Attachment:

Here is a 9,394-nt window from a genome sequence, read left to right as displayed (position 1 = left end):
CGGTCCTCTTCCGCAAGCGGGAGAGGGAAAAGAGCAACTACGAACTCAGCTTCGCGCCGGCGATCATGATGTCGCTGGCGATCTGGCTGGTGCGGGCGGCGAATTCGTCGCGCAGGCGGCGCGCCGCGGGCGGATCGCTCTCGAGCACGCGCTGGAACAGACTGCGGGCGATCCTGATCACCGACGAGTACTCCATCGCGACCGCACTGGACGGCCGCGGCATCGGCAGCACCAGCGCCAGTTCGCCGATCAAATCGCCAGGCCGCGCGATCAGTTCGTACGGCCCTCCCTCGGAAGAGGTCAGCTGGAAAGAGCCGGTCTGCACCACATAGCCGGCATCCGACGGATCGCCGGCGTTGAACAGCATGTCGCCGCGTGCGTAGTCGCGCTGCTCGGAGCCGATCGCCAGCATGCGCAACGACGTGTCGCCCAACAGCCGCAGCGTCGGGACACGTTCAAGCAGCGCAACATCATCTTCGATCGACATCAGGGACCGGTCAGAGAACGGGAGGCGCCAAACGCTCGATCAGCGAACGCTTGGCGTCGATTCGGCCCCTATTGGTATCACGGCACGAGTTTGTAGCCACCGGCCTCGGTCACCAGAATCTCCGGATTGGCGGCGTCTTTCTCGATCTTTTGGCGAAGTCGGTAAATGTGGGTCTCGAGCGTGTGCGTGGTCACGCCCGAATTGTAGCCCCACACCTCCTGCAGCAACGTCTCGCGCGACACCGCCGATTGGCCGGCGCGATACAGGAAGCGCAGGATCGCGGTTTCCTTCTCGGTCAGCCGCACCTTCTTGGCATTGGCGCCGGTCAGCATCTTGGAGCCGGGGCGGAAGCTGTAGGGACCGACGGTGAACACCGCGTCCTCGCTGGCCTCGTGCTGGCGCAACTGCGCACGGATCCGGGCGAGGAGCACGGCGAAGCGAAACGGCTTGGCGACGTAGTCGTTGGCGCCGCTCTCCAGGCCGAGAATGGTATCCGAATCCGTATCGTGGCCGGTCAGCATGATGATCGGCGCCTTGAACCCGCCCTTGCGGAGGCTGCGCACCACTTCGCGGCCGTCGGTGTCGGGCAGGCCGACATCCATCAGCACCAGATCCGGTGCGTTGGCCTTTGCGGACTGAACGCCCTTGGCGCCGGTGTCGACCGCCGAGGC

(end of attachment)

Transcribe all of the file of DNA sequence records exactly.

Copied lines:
Here is a 9,394-nt window from a genome sequence, read left to right as displayed (position 1 = left end):
CGGTCCTCTTCCGCAAGCGGGAGAGGGAAAAGAGCAACTACGAACTCAGCTTCGCGCCGGCGATCATGATGTCGCTGGCGATCTGGCTGGTGCGGGCGGCGAATTCGTCGCGCAGGCGGCGCGCCGCGGGCGGATCGCTCTCGAGCACGCGCTGGAACAGACTGCGGGCGATCCTGATCACCGACGAGTACTCCATCGCGACCGCACTGGACGGCCGCGGCATCGGCAGCACCAGCGCCAGTTCGCCGATCAAATCGCCAGGCCGCGCGATCAGTTCGTACGGCCCTCCCTCGGAAGAGGTCAGCTGGAAAGAGCCGGTCTGCACCACATAGCCGGCATCCGACGGATCGCCGGCGTTGAACAGCATGTCGCCGCGTGCGTAGTCGCGCTGCTCGGAGCCGATCGCCAGCATGCGCAACGACGTGTCGCCCAACAGCCGCAGCGTCGGGACACGTTCAAGCAGCGCAACATCATCTTCGATCGACATCAGGGACCGGTCAGAGAACGGGAGGCGCCAAACGCTCGATCAGCGAACGCTTGGCGTCGATTCGGCCCCTATTGGTATCACGGCACGAGTTTGTAGCCACCGGCCTCGGTCACCAGAATCTCCGGATTGGCGGCGTCTTTCTCGATCTTTTGGCGAAGTCGGTAAATGTGGGTCTCGAGCGTGTGCGTGGTCACGCCCGAATTGTAGCCCCACACCTCCTGCAGCAACGTCTCGCGCGACACCGCCGATTGGCCGGCGCGATACAGGAAGCGCAGGATCGCGGTTTCCTTCTCGGTCAGCCGCACCTTCTTGGCATTGGCGCCGGTCAGCATCTTGGAGCCGGGGCGGAAGCTGTAGGGACCGACGGTGAACACCGCGTCCTCGCTGGCCTCGTGCTGGCGCAACTGCGCACGGATCCGGGCGAGGAGCACGGCGAAGCGAAACGGCTTGGCGACGTAGTCGTTGGCGCCGCTCTCCAGGCCGAGAATGGTATCCGAATCCGTATCGTGGCCGGTCAGCATGATGATCGGCGCCTTGAACCCGCCCTTGCGGAGGCTGCGCACCACTTCGCGGCCGTCGGTGTCGGGCAGGCCGACATCCATCAGCACCAGATCCGGTGCGTTGGCCTTTGCGGACTGAACGCCCTTGGCGCCGGTGTCGACCGCCGAGGC